Siemens is offering an AI-powered thermal optimization service for data centers, based on artificial intelligence technology from Vigilent. The deal extends an existing reseller partnership in the US.
Siemens’ building technologies division will use the Vigilent AI product to improve the way cooling is delivered and distributed throughout the white space in a data center, eliminating both hotspots and over-cooling, using real-time analysis of sensor data to control the temperature dynamically. Siemens has also become a minority shareholder in US-based Vigilent.
Cult of the cool
”Siemens will offer this to the data center market from hyperscale down,” Laurent Tognazzi, global head of data centers at Siemens, told DCD, explaining that the optimization service will bring together Siemens’ building technology management and energy management skills.
The company has a cloud-based Internet of Things platform called MindSphere, which is being populated with applications, and operates across the company’s divisions. Siemens already has a product called Demand Flow which optimizes the use of chiller plants - but the Vigilent offering will improve that with further intelligence, extending Siemens’ reach into the white space, he explained.
The offering will be delivered by Siemens staff trained with the Vigilent product, who will liaise with Vigilent to tune and improve it, according to roll-out manager Jan Monica. Siemens has some 800 staff working on building performance and sustainability, who, on average, make 23 percent energy reductions for their customers, totaling €147 million ($174m) in 2017.
IoT in the racks
“Vigilent complements our proposition, by allowing us to optimize the white space,” Tognazzi said. “This offers IoT in the racks, combining the IT with operations technology (OT).”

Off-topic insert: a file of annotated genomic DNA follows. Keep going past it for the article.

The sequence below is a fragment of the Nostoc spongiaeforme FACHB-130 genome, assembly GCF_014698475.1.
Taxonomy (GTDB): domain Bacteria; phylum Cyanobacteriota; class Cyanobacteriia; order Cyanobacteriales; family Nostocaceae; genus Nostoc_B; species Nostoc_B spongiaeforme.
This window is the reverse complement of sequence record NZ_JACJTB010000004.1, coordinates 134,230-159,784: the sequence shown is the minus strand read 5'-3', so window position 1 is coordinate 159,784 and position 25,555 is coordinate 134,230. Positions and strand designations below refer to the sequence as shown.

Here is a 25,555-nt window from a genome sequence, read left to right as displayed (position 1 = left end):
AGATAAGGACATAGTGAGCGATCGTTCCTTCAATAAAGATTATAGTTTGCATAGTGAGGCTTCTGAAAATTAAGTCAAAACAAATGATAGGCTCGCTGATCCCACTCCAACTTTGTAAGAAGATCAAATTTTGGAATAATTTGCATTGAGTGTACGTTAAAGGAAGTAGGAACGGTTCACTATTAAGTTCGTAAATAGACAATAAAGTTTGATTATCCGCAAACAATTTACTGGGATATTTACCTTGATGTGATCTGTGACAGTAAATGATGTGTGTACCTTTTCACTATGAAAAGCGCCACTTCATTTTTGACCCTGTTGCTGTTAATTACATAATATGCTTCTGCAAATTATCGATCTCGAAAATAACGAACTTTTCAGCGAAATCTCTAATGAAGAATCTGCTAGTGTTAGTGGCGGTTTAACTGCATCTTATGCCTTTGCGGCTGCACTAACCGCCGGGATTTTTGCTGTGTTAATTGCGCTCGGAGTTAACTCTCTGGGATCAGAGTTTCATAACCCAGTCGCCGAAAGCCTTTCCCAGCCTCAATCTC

The offering will be able to tune data centers so that cooling is supplied according to demand, said portfolio manager Jan Fluri. This will enable wasted chiller resources to be switched off, so less cooling is required, with a payback time of two to three years. However, reduced cooling won’t increase the danger of overheating: sensors in the racks will find hot spots as they develop, and ensure that extra cooling is delivered to them.
“It will drive improvement across the entire data hall, controlling each and every CRAC unit, and continuously monitoring how they perform,” Fluri said. “Every fan speed is optimized in real time, and each CRAC unit is adapted to real need.”
Also this month, Siemens announced it will buy J2 Innovations, a building automation and IoT specialist with an open software framework. California-based J2 will become a Siemens subsidiary, and Siemens will sell its products beyond North America.
J2 has been around for ten years and is known for its FIN (Fluid INtegration) framework, which monitors and manages automation systems for buildings.